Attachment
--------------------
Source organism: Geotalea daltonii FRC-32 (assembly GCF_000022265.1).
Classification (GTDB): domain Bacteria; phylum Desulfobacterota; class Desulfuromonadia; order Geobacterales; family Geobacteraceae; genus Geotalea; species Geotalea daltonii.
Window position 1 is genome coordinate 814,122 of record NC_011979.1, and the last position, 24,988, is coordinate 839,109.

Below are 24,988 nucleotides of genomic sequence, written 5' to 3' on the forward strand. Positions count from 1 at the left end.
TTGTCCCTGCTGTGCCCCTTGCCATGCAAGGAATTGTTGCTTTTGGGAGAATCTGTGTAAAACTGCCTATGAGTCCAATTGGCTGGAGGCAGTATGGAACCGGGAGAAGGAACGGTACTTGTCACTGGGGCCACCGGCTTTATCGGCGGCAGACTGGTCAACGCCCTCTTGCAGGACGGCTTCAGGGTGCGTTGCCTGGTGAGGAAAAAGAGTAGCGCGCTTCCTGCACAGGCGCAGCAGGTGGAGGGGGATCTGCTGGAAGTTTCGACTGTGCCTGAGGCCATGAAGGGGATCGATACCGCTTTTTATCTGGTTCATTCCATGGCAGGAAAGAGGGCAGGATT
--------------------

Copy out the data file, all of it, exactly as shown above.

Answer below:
Source organism: Geotalea daltonii FRC-32 (assembly GCF_000022265.1).
Classification (GTDB): domain Bacteria; phylum Desulfobacterota; class Desulfuromonadia; order Geobacterales; family Geobacteraceae; genus Geotalea; species Geotalea daltonii.
Window position 1 is genome coordinate 814,122 of record NC_011979.1, and the last position, 24,988, is coordinate 839,109.

Below are 24,988 nucleotides of genomic sequence, written 5' to 3' on the forward strand. Positions count from 1 at the left end.
TTGTCCCTGCTGTGCCCCTTGCCATGCAAGGAATTGTTGCTTTTGGGAGAATCTGTGTAAAACTGCCTATGAGTCCAATTGGCTGGAGGCAGTATGGAACCGGGAGAAGGAACGGTACTTGTCACTGGGGCCACCGGCTTTATCGGCGGCAGACTGGTCAACGCCCTCTTGCAGGACGGCTTCAGGGTGCGTTGCCTGGTGAGGAAAAAGAGTAGCGCGCTTCCTGCACAGGCGCAGCAGGTGGAGGGGGATCTGCTGGAAGTTTCGACTGTGCCTGAGGCCATGAAGGGGATCGATACCGCTTTTTATCTGGTTCATTCCATGGCAGGAAAGAGGGCAGGATT